The team that keeps us going
Our team works to support business growth, increase job opportunities, and advocate for our incredible business community. Work with us to discover new business and host networking opportunities.
Madeline ‘Bambi’ Azarian
Board of Directors
We are proud of our chambers officers and directors. Our goal is to provide valuable demographic studies and statistics on our area, promote tourism by sharing information with visitors, and provide employment information for new residents.
Check Out the Lower Keys Community Guide
Let's Get Your Business Known
Event Sponsorship Packages Where We Can Take Your Name Places
Get your business name seen and noticed at major events and at some of the most well-known areas in the Lower Keys.
Like many parts of Florida, the original inhabitants of the Keys were the Native American Indians. Indian tribes such as the Calusa and Tequesta were living in the Keys when the Spanish discovered Florida in the 1500s. In 1513, during his discovery of Florida, Ponce de Leon named the Keys the Martires (the martyrs). Experts have speculated that this name came from the Indians, as there was an Indian village named Cuchiyaga or "martyred place" during this early time. Memoirs, dated around the middle 1500s from a ship-wrecked Spaniard who lived in the Keys amongst the Indians for 20 years, reported that there were deer, raccoons, manatees, and bears. Their diets consisted of fish, turtle, snail, lobster, manatee, and raccoon. Little is known or written about the Keys until the 1800s as the Indian tribes moved or died out, and the lack of bridges precluded any land settlement.
The Lower Keys were sparsely settled in the early to mid-1800s. Mosquitoes and lack of any particular way of making a living made it challenging to homestead this area. At the same time, Key West had a population of 18,000, making it the largest city in Florida. Some well to do Key Westers had country homes 30 miles east in the Lower Keys and all sailed by boat to their second homes. Although sparsely inhabited today, small lower Keys like No Name and Little Pine had substantial settlements. Many brave settlers survived in the Lower Keys by producing charcoal, farming, fishing, and sponging. Back in 1905, a feed sack of coal netted 10 cents.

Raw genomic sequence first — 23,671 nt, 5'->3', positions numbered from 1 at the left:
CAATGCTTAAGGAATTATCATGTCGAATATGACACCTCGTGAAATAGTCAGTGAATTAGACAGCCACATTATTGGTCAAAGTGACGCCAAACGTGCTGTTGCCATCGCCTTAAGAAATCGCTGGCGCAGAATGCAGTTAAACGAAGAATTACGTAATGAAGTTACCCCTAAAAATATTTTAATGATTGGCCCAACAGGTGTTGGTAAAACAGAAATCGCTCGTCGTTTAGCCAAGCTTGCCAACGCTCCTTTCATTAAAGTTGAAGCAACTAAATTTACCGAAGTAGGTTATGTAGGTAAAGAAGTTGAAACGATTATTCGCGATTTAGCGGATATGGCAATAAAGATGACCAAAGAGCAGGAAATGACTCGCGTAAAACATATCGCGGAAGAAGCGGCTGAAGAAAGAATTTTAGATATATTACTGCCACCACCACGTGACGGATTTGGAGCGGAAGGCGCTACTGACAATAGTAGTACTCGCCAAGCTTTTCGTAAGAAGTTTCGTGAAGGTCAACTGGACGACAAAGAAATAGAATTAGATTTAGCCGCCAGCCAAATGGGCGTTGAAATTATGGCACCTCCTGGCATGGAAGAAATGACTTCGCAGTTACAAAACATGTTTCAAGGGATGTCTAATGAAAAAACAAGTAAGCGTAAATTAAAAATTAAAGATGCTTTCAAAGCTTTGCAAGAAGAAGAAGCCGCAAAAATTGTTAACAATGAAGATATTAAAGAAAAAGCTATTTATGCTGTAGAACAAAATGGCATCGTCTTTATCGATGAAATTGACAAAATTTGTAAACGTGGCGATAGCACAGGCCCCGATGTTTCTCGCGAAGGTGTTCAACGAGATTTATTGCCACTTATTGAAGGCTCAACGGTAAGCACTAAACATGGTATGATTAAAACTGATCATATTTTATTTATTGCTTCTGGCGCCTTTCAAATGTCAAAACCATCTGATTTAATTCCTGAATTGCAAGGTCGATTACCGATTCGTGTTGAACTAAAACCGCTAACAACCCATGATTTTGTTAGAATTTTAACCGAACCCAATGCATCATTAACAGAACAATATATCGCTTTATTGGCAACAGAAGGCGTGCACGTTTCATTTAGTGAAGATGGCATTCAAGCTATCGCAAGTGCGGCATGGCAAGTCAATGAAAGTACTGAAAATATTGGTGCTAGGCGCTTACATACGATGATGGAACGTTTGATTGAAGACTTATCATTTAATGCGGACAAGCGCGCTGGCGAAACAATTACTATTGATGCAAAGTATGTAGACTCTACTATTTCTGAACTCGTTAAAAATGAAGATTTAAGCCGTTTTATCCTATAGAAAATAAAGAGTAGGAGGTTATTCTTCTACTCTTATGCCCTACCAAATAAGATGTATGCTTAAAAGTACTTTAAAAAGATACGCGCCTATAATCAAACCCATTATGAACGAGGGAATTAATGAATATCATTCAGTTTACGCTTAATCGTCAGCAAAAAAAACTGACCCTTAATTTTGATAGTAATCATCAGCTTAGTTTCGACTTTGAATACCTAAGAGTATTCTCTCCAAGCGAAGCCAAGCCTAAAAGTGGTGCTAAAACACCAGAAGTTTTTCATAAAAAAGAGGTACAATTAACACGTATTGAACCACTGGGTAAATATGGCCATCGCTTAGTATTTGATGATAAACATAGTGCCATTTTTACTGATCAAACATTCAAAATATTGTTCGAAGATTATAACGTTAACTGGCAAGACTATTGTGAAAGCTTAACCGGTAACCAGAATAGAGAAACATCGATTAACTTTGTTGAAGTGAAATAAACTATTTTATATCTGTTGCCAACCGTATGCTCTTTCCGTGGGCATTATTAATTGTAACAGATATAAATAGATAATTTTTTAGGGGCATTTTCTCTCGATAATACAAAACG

With the fulfilled lifelong dream of Henry Flagler and the Overseas Railroad, a successful Lower Keys settlement was realized. This link with the mainland was the culmination of 7 years of complicated work. Over 500 railroad workers, as well as most of Flagler's fortune, were claimed by this project. The train ran from its completion in 1912 until 1935 when the great Labor Day hurricane destroyed it. The railroad left many remnants of its existence in the Lower Keys. Water towers, sumps, sinkholes and sections of the railway bridges are still evident.
After the hurricane, damage to the railway was so significant that the entire railroad system was sold to the State of Florida and they built the Overseas Highway. This highway incorporated a ferry system, as well. During this time in Keys history, travel time from Key Largo to Key West could take over 7 hours for the 118-mile stretch.
The Florida Keys consist of 42 bridges and over 300 small islands, all imaginatively named. From the Saddle Bunch Keys to Duck Key to Ohio Key and even No Name Key, you'll enjoy crossing over each bridge and seeing the Keys on both sides of US Highway 1, in the Gulf of Mexico and the Atlantic Ocean.